The room was filled with white bonnets and black suits. There was laughter, crazy socks, and cookies passed around and placed into purses. The German Baptist friends most near and dear to us wanted to meet extended family, wanted to grow in knowing who Mom and Dad where before the stroke, as most of them came into our lives after 9/30 11 years ago. It was a glorious time.
I was tickled that Mom's close friends from the Manor could come to celebrate Mom's life...and choose some beloved socks.
Paul and Mary Hess live right next door to their market. They have a fun playground that the grand kids and cousins, who along with my in-laws rode 6 hours round trip to support us, enjoyed romping on.
We grew up just a quick walk through the woods from the Thomas family. I could start a whole new blog about the Thomas/Loyd adventures through the years. They drove 3 hours to celebrate Mom's life.
Rob Thomas, far right, flew from Colorado for the day. To celebrate Mom's life. That's some powerful love, right there.
My best friend from high school flew in from California. My friend of 35 years and his wife, and now my dearest friend, (and Mom and Dad for that matter) showed up to celebrate Mom's life.
Elaine, sweet Elaine. I'm gonna say Mom's best friend from the Manor. Elaine sat next to Mom at meals. She would cut her food, laugh with her, cry with her, watch TV with her, be silly with her. Mom would make this grumpy cat face to communicate, well, a variety of feelings. Elaine has been perfecting it, I'd say successfully. I could leave the Manor to travel home with a lighter heart knowing that Elaine was there with Mom. God bless Elaine.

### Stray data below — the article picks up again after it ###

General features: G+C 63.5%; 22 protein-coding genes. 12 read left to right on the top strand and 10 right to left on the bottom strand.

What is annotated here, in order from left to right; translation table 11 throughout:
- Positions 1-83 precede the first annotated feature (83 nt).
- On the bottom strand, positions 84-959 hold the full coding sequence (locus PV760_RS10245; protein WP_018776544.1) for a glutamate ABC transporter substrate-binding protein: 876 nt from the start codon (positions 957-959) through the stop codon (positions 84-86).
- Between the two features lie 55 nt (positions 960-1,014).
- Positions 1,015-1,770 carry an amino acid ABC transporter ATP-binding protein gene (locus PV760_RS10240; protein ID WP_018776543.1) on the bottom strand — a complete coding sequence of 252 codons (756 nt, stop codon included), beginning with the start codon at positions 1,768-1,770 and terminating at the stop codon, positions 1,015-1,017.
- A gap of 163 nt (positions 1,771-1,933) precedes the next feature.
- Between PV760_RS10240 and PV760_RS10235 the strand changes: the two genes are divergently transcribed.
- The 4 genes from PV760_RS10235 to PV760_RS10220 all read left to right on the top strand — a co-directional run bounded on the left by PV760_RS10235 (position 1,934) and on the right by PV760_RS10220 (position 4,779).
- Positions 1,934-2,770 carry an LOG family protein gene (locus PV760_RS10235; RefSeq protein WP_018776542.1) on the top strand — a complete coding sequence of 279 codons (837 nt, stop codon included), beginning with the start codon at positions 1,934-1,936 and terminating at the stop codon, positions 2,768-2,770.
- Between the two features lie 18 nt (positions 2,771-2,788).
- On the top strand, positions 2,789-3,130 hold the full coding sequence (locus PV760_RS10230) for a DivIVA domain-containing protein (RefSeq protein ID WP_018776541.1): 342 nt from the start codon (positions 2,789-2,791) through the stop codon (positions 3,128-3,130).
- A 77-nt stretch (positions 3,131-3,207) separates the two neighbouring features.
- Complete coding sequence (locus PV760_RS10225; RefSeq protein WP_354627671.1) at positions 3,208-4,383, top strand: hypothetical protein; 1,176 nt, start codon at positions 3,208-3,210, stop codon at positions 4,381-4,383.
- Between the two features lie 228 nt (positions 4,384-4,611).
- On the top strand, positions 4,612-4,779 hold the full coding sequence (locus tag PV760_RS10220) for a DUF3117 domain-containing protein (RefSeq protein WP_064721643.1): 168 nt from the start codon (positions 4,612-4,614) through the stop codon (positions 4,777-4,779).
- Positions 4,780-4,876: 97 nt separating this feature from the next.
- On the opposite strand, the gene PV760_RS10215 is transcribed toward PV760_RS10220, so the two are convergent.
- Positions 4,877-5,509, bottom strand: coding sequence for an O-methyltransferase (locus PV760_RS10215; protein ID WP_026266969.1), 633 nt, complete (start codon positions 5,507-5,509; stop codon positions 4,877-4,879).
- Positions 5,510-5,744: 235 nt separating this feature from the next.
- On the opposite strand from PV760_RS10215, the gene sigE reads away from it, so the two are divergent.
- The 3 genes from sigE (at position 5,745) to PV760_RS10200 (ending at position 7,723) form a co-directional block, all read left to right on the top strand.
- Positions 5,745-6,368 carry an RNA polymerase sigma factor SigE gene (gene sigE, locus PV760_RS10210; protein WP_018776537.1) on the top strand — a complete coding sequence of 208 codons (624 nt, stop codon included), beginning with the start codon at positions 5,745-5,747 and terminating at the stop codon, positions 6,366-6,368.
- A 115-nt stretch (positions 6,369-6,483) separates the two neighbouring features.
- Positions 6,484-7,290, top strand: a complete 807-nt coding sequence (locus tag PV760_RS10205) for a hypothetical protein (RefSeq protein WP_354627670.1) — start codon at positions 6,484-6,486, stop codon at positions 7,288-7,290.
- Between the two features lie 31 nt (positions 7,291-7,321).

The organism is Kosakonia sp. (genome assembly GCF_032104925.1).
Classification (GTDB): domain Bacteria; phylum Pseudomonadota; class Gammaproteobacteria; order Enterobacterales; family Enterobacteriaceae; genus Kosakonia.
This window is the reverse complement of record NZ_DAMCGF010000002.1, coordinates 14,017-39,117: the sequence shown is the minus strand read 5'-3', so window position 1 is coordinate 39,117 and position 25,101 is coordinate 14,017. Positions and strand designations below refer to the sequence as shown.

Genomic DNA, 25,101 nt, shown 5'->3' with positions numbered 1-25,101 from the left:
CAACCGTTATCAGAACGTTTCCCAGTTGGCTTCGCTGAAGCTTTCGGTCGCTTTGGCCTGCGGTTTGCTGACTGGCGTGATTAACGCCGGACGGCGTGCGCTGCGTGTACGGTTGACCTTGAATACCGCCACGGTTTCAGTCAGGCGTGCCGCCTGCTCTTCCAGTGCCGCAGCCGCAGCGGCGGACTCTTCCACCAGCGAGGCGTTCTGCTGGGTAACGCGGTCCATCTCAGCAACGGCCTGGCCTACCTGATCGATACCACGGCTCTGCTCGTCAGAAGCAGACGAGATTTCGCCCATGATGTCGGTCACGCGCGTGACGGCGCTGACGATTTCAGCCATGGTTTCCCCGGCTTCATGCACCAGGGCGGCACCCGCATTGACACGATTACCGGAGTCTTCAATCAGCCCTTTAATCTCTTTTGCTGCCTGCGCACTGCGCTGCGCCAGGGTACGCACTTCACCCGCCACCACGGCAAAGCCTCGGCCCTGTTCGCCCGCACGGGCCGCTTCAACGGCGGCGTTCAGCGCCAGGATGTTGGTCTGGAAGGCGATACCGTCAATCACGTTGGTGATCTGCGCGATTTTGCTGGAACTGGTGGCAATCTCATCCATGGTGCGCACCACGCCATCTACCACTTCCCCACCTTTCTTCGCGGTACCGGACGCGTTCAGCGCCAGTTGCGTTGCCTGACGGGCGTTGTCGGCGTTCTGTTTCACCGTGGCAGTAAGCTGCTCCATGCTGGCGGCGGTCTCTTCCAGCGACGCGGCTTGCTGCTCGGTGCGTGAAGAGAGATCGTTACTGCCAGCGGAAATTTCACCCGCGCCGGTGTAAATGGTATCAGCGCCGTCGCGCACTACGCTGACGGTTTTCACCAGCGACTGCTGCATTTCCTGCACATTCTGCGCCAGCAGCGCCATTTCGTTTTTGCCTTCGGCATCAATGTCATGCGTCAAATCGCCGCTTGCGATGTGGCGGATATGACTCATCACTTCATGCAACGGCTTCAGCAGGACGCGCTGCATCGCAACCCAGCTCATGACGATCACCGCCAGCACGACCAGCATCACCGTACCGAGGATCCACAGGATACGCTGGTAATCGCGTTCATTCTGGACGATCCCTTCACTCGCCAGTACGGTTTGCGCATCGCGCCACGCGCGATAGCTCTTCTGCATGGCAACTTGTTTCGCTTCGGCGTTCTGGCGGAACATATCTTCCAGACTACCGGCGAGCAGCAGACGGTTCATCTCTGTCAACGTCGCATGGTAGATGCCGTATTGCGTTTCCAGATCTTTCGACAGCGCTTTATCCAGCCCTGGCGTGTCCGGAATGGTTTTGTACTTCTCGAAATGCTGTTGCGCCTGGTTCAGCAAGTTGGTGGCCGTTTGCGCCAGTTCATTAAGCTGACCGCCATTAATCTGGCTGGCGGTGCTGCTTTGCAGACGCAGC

Here's Elaine with Paula to the left, she used to sit on the other side of Mom at meals. Between them is Jennifer, truly one of God's angels on earth. Jennifer, a care provider at the Manor, loved Mom like she was her own mother. Jennifer is near and dear to my heart. I could leave the Manor to travel home with a lighter heart knowing that Elaine was there with Mom. God bless Jennifer.
This is where I struggle without the pictures. I want to name each person that was there. I want to tell the story behind each relationship. I want to convey to the world how special Mom was to so many people. I was completely overwhelmed with the crowd that showed up that Saturday. As I expressed this to Don while standing under a tree out back, he put my overwhelmedness into perspective. "That room isn't just filled with people, it's filled with love," is what Don said to me. Completely changed my outlook. The day was crushing and glorious and filled with love and joy and crazy socks for all. Cause nothing says "A Celebration of Life" like 50 pairs of crazy socks.
On our ride home that evening, the rainbow appear once again, letting me know, all will be well.
And you know what? All WILL be well. cause people are out there, wearing their crazy socks and bringing some joy to themselves and the world.
All WILL be well. Cause I printed up a gazillion of these pictures of Mom in lieu of prayer cards that the funeral home would give out and a bunch of people took them. And I will never know where all those pictures may land, but I feel confident that people will laugh a little when they see it.
God bless you, Mom, for bring such joy and love to so many.